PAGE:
There’s a never-ending debate many folks have on who the greatest NBA player of all time is. Is it Jordan? Is it Lebron? Is it Kobe? There’s no doubt that if you’re an NBA fan, you land on a particular side of this debate, and you have your reasons.
A lot of it boils down to where you’re from. Most folks in Chicago will swear up and down it’s Michael Jordan who deserves the title of GOAT. With six championship rings and numerous all-time stats and awards, it’s plain and simple. Jordan is the obvious choice. Those from the Los Angeles area would say it’s Kobe. With almost the same amount of rings (5) and a domination of all-time stats, it definitely goes to the Purple and Gold. Still, many from Cleveland (or even if those not from Cleveland) would choose Lebron. Even without as many championship rings, he exerts clear dominance on the court.
Not many people would say Tim Duncan. Tim who? Yes, Tim Duncan. Tim helped lead the Spurs to five championship titles and six championship series appearances. He is a leading rebounder when it comes to all-time stats. And on top of it all, Tim was not about grandstanding and making a name for himself. Tim was about the Spurs. He was about the team.
When you think of all-time greats in the NBA, Duncan’s name doesn’t come to your mind. There was no hype around Tim Duncan. He had no huge following. Little boys weren’t going around singing “If I could be like Tim.” But the record is clear; in terms of contribution, Tim holds his own. Now whether he is the GOAT (Greatest of All Time) is another question. You’ll have to ask my friend John Richards about that.
This leads me to ask another question: When you think of the greatest Christian leaders and thinkers of all time, who comes to your mind?
I can bet most of the people who come to mind are white males. When we think of the people who hammered out the Christian, faith we usually think of white males to the exclusion of everyone else. Even when those who come to our mind are from Egyptian and North African antiquity and would not necessarily be classified as white males.
When we think of the most influential people in the Christian faith, we think of Martin Luther, John Wesley, and John Calvin. We think of Jonathan Edwards, George Whitfield, and the Great Awakening. For those of us who have a broader historical view, we think of Augustine and Tertullian and Athanasius, but in our minds they are still perceived as white males instead of Africans. This confirms the cultural imperialism inherent in our understanding of Christian history. Even when we think of people born and raised on the African continent we think of them as looking similar to Europeans.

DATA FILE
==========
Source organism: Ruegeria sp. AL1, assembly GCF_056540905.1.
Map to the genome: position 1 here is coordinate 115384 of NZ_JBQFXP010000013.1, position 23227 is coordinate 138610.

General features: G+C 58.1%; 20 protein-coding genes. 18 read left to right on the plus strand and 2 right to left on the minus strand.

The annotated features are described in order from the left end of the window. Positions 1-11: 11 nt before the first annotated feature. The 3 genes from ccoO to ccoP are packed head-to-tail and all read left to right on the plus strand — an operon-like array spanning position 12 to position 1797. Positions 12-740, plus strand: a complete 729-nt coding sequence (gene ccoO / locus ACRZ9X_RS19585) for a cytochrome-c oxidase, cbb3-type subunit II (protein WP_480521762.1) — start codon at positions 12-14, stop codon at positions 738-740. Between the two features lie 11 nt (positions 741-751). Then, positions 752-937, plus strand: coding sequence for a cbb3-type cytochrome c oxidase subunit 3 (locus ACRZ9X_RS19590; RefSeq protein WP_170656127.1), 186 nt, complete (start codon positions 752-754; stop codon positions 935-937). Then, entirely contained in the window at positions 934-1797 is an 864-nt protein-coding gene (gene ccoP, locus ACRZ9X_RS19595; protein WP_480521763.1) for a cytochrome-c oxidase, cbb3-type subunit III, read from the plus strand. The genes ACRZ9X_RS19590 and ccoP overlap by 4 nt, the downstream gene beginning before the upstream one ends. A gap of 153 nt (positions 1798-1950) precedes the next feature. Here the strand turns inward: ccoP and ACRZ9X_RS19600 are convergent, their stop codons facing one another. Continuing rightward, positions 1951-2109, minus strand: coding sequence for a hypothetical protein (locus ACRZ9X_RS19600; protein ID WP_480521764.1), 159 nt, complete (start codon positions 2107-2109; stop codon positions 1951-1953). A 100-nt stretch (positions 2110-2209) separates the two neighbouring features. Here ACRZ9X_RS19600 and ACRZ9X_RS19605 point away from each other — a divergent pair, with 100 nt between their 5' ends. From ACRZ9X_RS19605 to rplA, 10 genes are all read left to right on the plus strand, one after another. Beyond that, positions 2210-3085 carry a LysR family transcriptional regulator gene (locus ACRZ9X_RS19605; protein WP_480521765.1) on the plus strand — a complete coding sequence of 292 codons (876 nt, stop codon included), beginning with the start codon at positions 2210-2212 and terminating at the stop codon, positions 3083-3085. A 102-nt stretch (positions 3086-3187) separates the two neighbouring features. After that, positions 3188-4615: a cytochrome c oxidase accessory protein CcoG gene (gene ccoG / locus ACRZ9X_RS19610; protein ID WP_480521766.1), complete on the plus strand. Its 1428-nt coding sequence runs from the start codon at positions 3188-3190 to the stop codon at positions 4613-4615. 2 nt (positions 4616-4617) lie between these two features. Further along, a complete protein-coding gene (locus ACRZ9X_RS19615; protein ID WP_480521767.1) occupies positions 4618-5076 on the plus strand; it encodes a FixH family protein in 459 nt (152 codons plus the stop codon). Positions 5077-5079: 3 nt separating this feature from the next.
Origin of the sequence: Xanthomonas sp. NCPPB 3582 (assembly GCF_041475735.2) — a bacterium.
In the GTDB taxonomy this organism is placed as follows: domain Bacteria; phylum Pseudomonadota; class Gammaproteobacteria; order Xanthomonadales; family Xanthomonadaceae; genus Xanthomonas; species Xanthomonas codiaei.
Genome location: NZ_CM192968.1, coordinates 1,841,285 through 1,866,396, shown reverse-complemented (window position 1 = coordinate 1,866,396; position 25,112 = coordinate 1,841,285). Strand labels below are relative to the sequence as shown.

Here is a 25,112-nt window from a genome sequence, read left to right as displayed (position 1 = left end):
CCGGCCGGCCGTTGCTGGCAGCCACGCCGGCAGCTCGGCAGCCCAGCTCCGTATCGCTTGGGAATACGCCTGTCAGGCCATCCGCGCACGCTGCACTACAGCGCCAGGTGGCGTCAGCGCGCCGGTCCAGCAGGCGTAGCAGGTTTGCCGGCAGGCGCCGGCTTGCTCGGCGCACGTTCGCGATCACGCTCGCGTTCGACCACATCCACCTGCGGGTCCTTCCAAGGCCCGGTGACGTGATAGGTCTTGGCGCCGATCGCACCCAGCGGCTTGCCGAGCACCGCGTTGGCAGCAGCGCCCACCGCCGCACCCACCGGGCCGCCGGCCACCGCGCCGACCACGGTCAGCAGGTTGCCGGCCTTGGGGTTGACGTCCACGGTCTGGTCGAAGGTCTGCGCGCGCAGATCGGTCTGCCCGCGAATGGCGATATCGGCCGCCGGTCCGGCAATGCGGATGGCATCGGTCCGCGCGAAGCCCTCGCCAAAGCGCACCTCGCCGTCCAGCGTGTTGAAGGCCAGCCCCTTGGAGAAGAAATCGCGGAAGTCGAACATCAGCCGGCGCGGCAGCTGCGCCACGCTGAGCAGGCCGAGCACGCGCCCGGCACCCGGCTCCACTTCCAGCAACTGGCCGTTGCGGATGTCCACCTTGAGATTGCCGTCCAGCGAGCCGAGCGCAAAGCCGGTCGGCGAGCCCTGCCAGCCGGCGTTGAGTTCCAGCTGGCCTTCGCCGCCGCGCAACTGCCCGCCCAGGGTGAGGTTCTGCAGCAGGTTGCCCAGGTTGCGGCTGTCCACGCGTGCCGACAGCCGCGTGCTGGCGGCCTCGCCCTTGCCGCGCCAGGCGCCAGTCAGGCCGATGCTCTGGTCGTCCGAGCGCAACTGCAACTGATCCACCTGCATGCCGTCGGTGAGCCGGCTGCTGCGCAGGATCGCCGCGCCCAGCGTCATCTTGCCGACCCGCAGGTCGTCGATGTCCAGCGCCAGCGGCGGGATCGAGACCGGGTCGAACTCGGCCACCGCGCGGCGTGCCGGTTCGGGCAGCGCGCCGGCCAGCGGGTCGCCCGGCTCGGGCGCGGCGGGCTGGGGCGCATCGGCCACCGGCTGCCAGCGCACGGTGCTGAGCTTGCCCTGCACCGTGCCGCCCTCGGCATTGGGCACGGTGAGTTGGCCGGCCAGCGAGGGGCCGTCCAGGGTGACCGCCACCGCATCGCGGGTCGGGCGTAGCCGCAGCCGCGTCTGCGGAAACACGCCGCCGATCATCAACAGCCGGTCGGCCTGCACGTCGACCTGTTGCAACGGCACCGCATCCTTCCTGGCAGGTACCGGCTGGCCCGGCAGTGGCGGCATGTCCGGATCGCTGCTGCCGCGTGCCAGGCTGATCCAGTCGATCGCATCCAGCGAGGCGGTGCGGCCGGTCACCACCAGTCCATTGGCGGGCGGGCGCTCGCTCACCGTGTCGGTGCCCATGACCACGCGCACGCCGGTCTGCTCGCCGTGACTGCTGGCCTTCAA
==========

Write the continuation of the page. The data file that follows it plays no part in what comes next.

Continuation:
How could someone draw a different conclusion when all the pictures and the biographies in Christian history are about people from Europe and America? How could someone not think Christianity is a white thing when this is what we export to the rest of the world? That’s a picture I don’t want anyone to have. It’s a picture some have had for centuries and this is a picture the different cults and philosophies have taken shots at for years.
When you look at real Christianity, you’ll see a multicultural cloud of witnesses cheering us on. This cloud of witnesses goes all the way back to the first century. Yes, before Constantine. This cloud of witnesses can be seen as a many-hued hall of faith. They are from Africa and Asia. They cannot be seen as European, although some have been represented as such. They are as African as Desmond Tutu and as Asian as Genghis Khan.
There is no doubt these folks had a tremendous influence in their time. However, the impact of their faith and their lives have been buried by racism and ignorance. Their legacy needs to be discovered today. There is a roll call of men and women of God who have not had their due as African and Asian heroes of the faith. These men and women were pioneers in interpreting scripture and in leading the church. Many of them were missionaries who crossed cultures to spread the gospel. Others pioneered new ways to worship and live as Christians. Many of their practices and theology were adopted by Europeans. These folks were on the leading edge of Christian faith and practice, while European theologians and church leaders were following them. It’s hard to even think about. It sounds like a Bizarro universe, but it actually happened.
The faith is much bigger than the fifteenth century and the Protestant Reformation. It’s much broader than the context of Europe. It’s about so much more than the Puritans. Our faith is culturally and ethnically bigger than that. It’s peppered with the lives of folks who were nurtured and nourished on African soil. People who had their faith cultivated in the sands of Middle Eastern deserts. Their Christianity went east along the Silk Road and proved that although all roads may lead to Rome, not everybody traveled in Rome’s direction.
This is an excerpt from Reclaiming Diversity by Ramon Mayo. Ramon is an author, speaker, and youth pastor from Chicago, IL. Reclaiming Diversity: Destroying the Myth Of The White Man’s Religion is available on Amazon as an ebook or paperback.
Christopher L. Scott says
Ramon, thank you for this article. One of my heroes is Tony Evans. I am a white male, but Tony Evans is a hero of mine and I hope he is seen as the a hall of faith man in the years ahead. Thanks for this article.